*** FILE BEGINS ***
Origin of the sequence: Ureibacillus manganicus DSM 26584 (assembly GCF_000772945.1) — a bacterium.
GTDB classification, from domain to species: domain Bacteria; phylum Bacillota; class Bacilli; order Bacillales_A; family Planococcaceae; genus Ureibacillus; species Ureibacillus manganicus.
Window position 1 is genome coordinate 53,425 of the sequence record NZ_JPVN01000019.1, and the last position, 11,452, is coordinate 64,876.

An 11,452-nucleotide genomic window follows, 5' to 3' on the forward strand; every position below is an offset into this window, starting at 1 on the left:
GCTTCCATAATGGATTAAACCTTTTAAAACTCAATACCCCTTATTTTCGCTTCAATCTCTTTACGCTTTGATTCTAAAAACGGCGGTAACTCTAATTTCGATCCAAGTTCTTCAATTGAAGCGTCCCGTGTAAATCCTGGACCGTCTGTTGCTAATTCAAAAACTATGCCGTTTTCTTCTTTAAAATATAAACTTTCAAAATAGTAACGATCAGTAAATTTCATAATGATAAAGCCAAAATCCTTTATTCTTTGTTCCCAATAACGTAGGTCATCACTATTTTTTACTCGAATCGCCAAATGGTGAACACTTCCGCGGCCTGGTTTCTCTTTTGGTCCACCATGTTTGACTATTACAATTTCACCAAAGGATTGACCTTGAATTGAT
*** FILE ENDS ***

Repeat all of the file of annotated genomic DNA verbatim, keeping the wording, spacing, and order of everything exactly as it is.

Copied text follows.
Origin of the sequence: Ureibacillus manganicus DSM 26584 (assembly GCF_000772945.1) — a bacterium.
GTDB classification, from domain to species: domain Bacteria; phylum Bacillota; class Bacilli; order Bacillales_A; family Planococcaceae; genus Ureibacillus; species Ureibacillus manganicus.
Window position 1 is genome coordinate 53,425 of the sequence record NZ_JPVN01000019.1, and the last position, 11,452, is coordinate 64,876.

An 11,452-nucleotide genomic window follows, 5' to 3' on the forward strand; every position below is an offset into this window, starting at 1 on the left:
GCTTCCATAATGGATTAAACCTTTTAAAACTCAATACCCCTTATTTTCGCTTCAATCTCTTTACGCTTTGATTCTAAAAACGGCGGTAACTCTAATTTCGATCCAAGTTCTTCAATTGAAGCGTCCCGTGTAAATCCTGGACCGTCTGTTGCTAATTCAAAAACTATGCCGTTTTCTTCTTTAAAATATAAACTTTCAAAATAGTAACGATCAGTAAATTTCATAATGATAAAGCCAAAATCCTTTATTCTTTGTTCCCAATAACGTAGGTCATCACTATTTTTTACTCGAATCGCCAAATGGTGAACACTTCCGCGGCCTGGTTTCTCTTTTGGTCCACCATGTTTGACTATTACAATTTCACCAAAGGATTGACCTTGAATTGAT